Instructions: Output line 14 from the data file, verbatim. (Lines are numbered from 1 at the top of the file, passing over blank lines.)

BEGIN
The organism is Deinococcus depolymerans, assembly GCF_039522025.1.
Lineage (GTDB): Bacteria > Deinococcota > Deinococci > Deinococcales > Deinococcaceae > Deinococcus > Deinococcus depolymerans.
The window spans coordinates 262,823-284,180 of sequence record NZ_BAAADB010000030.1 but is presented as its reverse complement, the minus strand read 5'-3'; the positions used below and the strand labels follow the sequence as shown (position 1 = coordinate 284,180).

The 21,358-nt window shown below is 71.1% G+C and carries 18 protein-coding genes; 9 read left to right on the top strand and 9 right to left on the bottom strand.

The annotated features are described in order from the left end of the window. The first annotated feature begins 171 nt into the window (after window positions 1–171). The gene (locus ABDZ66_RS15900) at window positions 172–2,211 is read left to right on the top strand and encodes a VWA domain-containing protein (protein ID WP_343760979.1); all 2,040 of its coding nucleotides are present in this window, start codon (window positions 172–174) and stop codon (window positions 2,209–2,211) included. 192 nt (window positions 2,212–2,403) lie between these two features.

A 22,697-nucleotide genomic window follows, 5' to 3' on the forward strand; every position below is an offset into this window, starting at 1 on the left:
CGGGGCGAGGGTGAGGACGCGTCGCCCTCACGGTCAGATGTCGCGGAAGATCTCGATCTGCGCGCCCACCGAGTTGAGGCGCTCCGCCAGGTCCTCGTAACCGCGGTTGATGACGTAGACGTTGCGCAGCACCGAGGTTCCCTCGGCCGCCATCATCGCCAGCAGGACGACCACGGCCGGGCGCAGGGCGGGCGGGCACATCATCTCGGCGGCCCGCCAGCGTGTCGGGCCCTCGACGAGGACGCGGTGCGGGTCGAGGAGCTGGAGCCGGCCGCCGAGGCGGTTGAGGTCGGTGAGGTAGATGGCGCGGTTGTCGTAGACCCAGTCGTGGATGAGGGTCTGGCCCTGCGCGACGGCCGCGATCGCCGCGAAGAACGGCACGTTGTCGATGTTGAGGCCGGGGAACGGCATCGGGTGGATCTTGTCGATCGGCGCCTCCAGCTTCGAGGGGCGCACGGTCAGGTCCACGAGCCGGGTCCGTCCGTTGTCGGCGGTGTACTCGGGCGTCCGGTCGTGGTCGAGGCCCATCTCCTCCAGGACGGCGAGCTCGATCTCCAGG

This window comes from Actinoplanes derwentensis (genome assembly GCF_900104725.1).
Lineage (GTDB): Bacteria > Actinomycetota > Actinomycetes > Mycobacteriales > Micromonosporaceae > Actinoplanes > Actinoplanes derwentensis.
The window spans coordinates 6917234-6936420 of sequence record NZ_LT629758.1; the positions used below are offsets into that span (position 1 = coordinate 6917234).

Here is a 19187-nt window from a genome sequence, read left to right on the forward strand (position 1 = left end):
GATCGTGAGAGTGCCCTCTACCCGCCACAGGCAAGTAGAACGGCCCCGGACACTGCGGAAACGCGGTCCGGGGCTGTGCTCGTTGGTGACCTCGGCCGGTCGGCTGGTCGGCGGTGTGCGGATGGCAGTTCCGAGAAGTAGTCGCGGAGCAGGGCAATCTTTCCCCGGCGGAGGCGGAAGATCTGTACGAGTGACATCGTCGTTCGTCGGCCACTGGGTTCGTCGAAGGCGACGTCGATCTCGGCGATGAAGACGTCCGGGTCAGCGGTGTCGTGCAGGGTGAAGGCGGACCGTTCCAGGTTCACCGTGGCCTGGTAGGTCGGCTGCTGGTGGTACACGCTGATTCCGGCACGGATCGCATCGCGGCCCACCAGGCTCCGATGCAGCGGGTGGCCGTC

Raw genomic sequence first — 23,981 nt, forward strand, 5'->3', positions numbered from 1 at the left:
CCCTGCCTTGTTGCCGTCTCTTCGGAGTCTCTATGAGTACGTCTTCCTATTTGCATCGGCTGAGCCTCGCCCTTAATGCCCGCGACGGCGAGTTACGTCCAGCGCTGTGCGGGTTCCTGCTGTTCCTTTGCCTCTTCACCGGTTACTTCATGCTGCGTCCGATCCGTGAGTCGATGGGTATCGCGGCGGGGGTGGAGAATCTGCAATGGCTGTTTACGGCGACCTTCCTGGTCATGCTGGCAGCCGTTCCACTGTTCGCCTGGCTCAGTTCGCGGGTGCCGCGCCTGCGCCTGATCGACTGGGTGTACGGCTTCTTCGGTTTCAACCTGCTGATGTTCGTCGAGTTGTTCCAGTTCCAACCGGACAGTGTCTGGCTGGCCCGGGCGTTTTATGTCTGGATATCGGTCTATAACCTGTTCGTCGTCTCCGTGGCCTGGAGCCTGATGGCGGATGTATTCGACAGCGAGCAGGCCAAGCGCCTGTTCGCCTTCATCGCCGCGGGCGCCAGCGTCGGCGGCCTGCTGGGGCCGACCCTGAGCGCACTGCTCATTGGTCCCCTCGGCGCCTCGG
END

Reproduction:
CCCTGCCTTGTTGCCGTCTCTTCGGAGTCTCTATGAGTACGTCTTCCTATTTGCATCGGCTGAGCCTCGCCCTTAATGCCCGCGACGGCGAGTTACGTCCAGCGCTGTGCGGGTTCCTGCTGTTCCTTTGCCTCTTCACCGGTTACTTCATGCTGCGTCCGATCCGTGAGTCGATGGGTATCGCGGCGGGGGTGGAGAATCTGCAATGGCTGTTTACGGCGACCTTCCTGGTCATGCTGGCAGCCGTTCCACTGTTCGCCTGGCTCAGTTCGCGGGTGCCGCGCCTGCGCCTGATCGACTGGGTGTACGGCTTCTTCGGTTTCAACCTGCTGATGTTCGTCGAGTTGTTCCAGTTCCAACCGGACAGTGTCTGGCTGGCCCGGGCGTTTTATGTCTGGATATCGGTCTATAACCTGTTCGTCGTCTCCGTGGCCTGGAGCCTGATGGCGGATGTATTCGACAGCGAGCAGGCCAAGCGCCTGTTCGCCTTCATCGCCGCGGGCGCCAGCGTCGGCGGCCTGCTGGGGCCGACCCTGAGCGCACTGCTCATTGGTCCCCTCGGCGCCTCGG